The term “murder of crows,” which apparently is the collective noun referring to a flock of the birds, could have a quite literal meaning. A new report from USDA researchers indicates that carrion birds such as crows could be responsible for helping distribute prions – the infectious agents in transmissible spongiform encephalopathy (TSE) diseases including chronic wasting disease (CWD), scrapie, and BSE.
The researchers, working at the National Wildlife Research Center in Fort Collins, Colorado, hypothesized that TSE prions could pass intact through the digestive tract of crows. This would suggest crows or other scavenger birds could play a role in the spread of TSE diseases, as their feces potentially could contaminate food sources consumed by mammals, particularly in the case of cervids such as deer and elk, which are susceptible to CWD.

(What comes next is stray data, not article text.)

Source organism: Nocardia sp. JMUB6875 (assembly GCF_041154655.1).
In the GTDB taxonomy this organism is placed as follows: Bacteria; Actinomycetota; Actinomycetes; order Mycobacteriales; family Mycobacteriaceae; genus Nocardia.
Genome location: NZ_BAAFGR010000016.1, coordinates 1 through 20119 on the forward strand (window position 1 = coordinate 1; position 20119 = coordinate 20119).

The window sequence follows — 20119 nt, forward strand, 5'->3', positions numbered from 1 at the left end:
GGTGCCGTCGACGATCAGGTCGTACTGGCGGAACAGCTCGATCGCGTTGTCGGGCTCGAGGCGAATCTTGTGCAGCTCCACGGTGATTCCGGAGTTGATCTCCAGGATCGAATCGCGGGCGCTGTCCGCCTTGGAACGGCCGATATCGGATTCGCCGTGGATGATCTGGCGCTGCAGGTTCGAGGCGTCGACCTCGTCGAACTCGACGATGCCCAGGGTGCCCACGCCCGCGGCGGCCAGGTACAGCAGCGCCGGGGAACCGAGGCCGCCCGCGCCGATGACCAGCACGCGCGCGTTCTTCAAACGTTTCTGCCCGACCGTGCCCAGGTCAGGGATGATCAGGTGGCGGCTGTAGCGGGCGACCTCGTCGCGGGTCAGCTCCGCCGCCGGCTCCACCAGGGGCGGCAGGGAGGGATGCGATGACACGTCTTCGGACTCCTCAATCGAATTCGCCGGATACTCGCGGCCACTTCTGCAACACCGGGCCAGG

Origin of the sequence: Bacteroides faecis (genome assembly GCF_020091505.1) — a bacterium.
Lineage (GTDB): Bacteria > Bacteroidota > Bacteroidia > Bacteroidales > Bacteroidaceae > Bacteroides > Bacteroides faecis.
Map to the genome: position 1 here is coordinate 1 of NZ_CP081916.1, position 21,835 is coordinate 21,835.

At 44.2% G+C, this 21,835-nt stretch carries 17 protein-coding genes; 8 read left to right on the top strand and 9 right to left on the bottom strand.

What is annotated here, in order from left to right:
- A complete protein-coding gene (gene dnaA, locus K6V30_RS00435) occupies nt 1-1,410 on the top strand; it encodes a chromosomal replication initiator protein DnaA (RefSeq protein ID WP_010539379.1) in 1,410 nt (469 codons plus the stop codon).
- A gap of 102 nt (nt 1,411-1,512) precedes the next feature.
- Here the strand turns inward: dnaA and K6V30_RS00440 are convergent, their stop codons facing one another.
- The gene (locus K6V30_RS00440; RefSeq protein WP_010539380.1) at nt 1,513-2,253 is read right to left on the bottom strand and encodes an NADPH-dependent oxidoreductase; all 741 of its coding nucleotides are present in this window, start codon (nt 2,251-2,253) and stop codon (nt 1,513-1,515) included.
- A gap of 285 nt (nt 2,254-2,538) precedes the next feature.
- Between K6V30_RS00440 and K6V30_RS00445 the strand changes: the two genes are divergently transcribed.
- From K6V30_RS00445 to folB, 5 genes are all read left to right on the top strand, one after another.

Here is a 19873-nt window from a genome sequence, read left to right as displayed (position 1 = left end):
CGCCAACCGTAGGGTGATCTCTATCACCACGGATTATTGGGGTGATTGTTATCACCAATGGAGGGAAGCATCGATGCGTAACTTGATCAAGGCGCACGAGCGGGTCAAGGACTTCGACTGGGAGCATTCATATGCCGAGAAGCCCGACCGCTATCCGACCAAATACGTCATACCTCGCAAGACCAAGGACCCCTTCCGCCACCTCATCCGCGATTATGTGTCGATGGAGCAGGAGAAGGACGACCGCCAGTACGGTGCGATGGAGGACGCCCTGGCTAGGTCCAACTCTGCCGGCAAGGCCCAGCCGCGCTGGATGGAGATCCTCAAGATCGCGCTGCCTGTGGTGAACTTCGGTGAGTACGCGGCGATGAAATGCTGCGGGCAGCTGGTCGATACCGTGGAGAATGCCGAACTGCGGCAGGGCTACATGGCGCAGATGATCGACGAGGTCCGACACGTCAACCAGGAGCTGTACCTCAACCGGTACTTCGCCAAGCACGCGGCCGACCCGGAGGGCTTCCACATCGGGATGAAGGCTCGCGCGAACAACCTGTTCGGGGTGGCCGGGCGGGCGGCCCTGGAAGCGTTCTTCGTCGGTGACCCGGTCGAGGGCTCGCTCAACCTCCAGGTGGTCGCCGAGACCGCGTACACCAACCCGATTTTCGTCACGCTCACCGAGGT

To test their hypotheses, they fed 20 crows mouse tissue infected with a form of mouse-adapted scrapie. Five crows served as a control group and received mouse tissue from uninfected mice.